Apple reported quarterly earnings that topped analysts' estimates and revenue that was in line with expectations on Tuesday, as it saw better-than-expected iPhone sales.
But the quarterly results marked the third straight quarter where Apple posted a year-over-year revenue decline.
The iPhone maker reported earnings per share of US$1.67 (S$2.30) per share, just above the US$1.66 expected by a Thomson Reuters consensus estimate. Revenues came in at US$46.9 billion, just shy of the US$46.94 billion expected.
That's still down from the comparable year-ago figures of US$1.96 a share on sales of US$51.5 billion.
Shares rose briefly about 2 per cent in after-hours trading, but were last seen down more than 2 per cent.
With 45.5 million units, the company reported more iPhone sales than expected during the quarter. Apple was expected to report after the bell that it shipped 44.8 million iPhones.
Still, iPhone shipments fell 5 per cent, down from 48.04 million a year ago, according to analysts surveyed by StreetAccount.
It comes after Apple reported revenues of US$42.4 billion in the third quarter, down against the comparable year-ago figure of US$49.61 billion in revenue. In the second quarter, Apple reported US$50.56 billion in revenue, a roughly 13 per cent decline against US$58.01 billion in the comparable year-ago period.
"We couldn't be more excited about the customer response to the iPhone 7 and the iPhone 7 Plus," CEO Tim Cook said.
Apple's board also declared a cash dividend of 57 cents per share, payable on Nov. 10. During its first fiscal quarter, the company said it expects revenue in the range of US$76 billion to US$78 billion, beating the US$74.9 billion expected by analysts polled by StreetAccount.
Shares of Apple are down about 1 per cent over the past year, but up nearly 20 per cent in the past 3 months. As the main source of the company's revenue, iPhone sales are known to move the company's stock even more than earnings.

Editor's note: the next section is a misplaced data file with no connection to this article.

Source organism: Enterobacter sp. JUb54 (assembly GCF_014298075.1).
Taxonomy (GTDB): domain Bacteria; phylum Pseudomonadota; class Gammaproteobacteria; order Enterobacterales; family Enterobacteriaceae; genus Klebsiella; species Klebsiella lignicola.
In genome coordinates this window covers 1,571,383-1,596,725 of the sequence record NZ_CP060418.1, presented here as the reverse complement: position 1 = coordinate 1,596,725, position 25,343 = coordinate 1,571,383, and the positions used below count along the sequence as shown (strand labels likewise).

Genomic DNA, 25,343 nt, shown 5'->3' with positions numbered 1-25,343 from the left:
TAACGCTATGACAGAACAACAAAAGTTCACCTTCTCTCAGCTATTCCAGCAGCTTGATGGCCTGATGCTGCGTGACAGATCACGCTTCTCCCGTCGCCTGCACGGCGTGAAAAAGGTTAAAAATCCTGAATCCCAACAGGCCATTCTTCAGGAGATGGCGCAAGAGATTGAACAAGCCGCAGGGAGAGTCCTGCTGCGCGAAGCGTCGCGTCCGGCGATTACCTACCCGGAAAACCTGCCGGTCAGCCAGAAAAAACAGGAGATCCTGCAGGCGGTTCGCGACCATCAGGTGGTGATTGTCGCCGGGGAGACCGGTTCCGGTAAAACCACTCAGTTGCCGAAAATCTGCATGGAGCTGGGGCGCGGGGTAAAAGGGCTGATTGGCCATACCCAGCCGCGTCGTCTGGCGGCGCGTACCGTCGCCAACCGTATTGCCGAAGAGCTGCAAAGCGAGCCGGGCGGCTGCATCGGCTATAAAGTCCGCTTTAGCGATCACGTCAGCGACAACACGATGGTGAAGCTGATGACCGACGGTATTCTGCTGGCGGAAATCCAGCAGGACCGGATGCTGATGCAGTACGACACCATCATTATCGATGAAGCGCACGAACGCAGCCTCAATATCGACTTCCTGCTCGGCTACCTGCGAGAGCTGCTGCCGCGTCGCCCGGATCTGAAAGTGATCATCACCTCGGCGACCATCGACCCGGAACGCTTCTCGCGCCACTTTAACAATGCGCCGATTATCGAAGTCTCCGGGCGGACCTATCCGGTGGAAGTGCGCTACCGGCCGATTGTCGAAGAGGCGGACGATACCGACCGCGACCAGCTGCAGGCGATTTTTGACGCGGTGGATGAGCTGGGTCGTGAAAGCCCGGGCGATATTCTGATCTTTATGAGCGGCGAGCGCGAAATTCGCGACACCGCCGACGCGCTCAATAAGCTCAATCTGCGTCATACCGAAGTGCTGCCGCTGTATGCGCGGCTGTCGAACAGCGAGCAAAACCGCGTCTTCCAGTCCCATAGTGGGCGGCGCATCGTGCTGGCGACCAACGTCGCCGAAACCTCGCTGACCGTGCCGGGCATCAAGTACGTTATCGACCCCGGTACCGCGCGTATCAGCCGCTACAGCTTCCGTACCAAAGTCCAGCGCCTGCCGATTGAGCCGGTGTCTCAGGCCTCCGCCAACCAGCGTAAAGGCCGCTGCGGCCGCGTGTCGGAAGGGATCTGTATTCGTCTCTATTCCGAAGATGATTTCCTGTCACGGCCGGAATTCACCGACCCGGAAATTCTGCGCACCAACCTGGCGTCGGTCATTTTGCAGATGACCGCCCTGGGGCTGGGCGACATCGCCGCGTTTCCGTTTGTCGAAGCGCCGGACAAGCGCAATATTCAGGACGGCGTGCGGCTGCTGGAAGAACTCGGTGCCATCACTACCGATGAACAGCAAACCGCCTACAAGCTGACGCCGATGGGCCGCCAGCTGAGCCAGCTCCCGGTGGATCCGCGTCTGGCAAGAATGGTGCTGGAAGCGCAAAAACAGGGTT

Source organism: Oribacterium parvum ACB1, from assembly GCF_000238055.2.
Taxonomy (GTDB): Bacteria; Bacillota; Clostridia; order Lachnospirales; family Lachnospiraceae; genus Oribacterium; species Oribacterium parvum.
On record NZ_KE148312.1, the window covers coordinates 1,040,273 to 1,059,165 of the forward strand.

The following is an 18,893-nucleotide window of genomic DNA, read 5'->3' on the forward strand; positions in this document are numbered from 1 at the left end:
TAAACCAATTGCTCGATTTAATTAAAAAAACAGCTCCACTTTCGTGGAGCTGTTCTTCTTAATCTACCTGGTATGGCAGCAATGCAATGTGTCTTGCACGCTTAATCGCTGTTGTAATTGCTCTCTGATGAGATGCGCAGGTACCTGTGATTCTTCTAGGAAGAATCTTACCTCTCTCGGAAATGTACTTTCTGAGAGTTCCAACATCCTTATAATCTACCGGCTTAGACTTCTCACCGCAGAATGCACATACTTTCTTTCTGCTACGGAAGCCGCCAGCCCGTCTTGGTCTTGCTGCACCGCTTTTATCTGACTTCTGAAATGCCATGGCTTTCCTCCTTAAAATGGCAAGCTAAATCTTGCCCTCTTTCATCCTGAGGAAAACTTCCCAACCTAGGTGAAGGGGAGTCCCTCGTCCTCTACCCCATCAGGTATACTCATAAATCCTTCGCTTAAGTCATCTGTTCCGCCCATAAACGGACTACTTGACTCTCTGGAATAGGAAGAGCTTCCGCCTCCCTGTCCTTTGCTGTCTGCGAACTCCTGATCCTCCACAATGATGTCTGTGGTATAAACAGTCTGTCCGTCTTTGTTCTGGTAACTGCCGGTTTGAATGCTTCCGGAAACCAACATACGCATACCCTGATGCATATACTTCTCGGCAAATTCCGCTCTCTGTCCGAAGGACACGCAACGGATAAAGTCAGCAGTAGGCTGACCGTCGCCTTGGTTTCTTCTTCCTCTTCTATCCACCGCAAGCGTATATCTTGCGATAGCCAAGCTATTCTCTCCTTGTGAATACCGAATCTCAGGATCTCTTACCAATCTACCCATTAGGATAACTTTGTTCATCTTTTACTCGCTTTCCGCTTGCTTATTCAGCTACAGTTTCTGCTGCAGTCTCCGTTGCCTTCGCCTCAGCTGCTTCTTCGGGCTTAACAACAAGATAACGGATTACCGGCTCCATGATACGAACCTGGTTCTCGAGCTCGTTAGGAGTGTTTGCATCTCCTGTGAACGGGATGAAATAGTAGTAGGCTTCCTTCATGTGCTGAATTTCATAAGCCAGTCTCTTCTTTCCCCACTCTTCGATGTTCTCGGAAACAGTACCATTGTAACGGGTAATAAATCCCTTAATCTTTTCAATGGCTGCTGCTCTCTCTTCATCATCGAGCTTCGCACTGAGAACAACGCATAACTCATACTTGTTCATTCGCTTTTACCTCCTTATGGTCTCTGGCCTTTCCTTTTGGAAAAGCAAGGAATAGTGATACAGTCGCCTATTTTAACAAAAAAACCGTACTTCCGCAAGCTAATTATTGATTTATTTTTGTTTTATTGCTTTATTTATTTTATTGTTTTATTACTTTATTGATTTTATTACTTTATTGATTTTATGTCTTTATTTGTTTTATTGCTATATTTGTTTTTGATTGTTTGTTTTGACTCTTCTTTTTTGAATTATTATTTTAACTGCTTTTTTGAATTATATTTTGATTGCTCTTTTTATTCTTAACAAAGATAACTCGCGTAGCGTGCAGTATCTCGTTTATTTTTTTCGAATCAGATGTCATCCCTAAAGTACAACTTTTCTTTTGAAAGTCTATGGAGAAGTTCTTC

Apple's biggest stock pop after an earnings beat was from April 2012, on much stronger-than-expected iPhone sales, and Apple gained 8.9 per cent the next day, according to Kensho data.
Apple's biggest stock drop after an earnings and revenue beat was from January 2013 when iPhone sales missed expectations and the stock fell nearly 12.4 per cent, according to Kensho.
It comes on the heels of the company's latest phone, iPhone 7, which investors hope will turn around sliding iPhone sales in the holiday season.
The new iPhone has been promoted aggressively by wireless carriers, amid a massive recall of rival high-end phone, the Samsung Galaxy Note 7, over safety concerns.
Google, maker of rival operating system Android, has also released a new Pixel phone in time for the holidays. Apple is holding a press event on Oct. 27, where industry blogs expect it will reveal new Macs.
"It's going to be interesting: The next 6 to 12 months are pivotal for the industry," said Dan Ives, senior vice president of finance and corporate development at Synchronoss Technologies, a mobile cloud services platform.
"It speaks what type of pent up demand there is. Does Google become a player? Will Samsung get back on track? I think it's almost like a game of high stakes poker. You want to see where everyone's cards stand."